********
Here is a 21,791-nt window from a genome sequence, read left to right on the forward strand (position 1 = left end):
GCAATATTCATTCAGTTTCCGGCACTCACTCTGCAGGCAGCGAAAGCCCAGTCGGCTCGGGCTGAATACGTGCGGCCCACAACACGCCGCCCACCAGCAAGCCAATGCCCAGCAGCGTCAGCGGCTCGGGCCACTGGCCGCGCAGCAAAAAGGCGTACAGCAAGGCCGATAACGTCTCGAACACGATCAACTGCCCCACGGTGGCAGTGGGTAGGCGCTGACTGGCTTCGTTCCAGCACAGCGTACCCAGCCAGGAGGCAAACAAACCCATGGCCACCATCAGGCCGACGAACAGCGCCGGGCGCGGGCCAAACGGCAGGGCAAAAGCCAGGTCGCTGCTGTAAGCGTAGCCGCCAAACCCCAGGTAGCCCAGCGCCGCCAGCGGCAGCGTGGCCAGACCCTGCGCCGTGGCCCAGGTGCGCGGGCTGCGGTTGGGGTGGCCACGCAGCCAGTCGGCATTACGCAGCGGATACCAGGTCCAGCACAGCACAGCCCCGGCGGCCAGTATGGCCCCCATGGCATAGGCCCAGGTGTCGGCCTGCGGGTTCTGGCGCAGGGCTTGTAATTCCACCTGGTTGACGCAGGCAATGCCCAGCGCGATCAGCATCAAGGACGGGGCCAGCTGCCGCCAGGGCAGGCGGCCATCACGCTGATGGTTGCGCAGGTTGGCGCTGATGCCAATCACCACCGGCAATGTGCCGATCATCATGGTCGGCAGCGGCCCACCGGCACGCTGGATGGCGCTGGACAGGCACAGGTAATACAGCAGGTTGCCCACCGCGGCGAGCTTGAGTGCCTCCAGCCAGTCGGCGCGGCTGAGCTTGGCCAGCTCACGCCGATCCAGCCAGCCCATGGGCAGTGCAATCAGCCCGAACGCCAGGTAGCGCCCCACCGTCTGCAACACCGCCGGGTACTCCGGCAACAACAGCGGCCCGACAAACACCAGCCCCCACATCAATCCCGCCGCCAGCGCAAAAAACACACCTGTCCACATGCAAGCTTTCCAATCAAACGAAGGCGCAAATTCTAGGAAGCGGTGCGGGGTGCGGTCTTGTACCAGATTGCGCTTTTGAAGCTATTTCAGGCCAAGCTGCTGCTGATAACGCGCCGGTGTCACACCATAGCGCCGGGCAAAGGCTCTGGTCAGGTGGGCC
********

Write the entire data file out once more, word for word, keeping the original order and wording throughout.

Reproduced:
Here is a 21,791-nt window from a genome sequence, read left to right on the forward strand (position 1 = left end):
GCAATATTCATTCAGTTTCCGGCACTCACTCTGCAGGCAGCGAAAGCCCAGTCGGCTCGGGCTGAATACGTGCGGCCCACAACACGCCGCCCACCAGCAAGCCAATGCCCAGCAGCGTCAGCGGCTCGGGCCACTGGCCGCGCAGCAAAAAGGCGTACAGCAAGGCCGATAACGTCTCGAACACGATCAACTGCCCCACGGTGGCAGTGGGTAGGCGCTGACTGGCTTCGTTCCAGCACAGCGTACCCAGCCAGGAGGCAAACAAACCCATGGCCACCATCAGGCCGACGAACAGCGCCGGGCGCGGGCCAAACGGCAGGGCAAAAGCCAGGTCGCTGCTGTAAGCGTAGCCGCCAAACCCCAGGTAGCCCAGCGCCGCCAGCGGCAGCGTGGCCAGACCCTGCGCCGTGGCCCAGGTGCGCGGGCTGCGGTTGGGGTGGCCACGCAGCCAGTCGGCATTACGCAGCGGATACCAGGTCCAGCACAGCACAGCCCCGGCGGCCAGTATGGCCCCCATGGCATAGGCCCAGGTGTCGGCCTGCGGGTTCTGGCGCAGGGCTTGTAATTCCACCTGGTTGACGCAGGCAATGCCCAGCGCGATCAGCATCAAGGACGGGGCCAGCTGCCGCCAGGGCAGGCGGCCATCACGCTGATGGTTGCGCAGGTTGGCGCTGATGCCAATCACCACCGGCAATGTGCCGATCATCATGGTCGGCAGCGGCCCACCGGCACGCTGGATGGCGCTGGACAGGCACAGGTAATACAGCAGGTTGCCCACCGCGGCGAGCTTGAGTGCCTCCAGCCAGTCGGCGCGGCTGAGCTTGGCCAGCTCACGCCGATCCAGCCAGCCCATGGGCAGTGCAATCAGCCCGAACGCCAGGTAGCGCCCCACCGTCTGCAACACCGCCGGGTACTCCGGCAACAACAGCGGCCCGACAAACACCAGCCCCCACATCAATCCCGCCGCCAGCGCAAAAAACACACCTGTCCACATGCAAGCTTTCCAATCAAACGAAGGCGCAAATTCTAGGAAGCGGTGCGGGGTGCGGTCTTGTACCAGATTGCGCTTTTGAAGCTATTTCAGGCCAAGCTGCTGCTGATAACGCGCCGGTGTCACACCATAGCGCCGGGCAAAGGCTCTGGTCAGGTGGGCC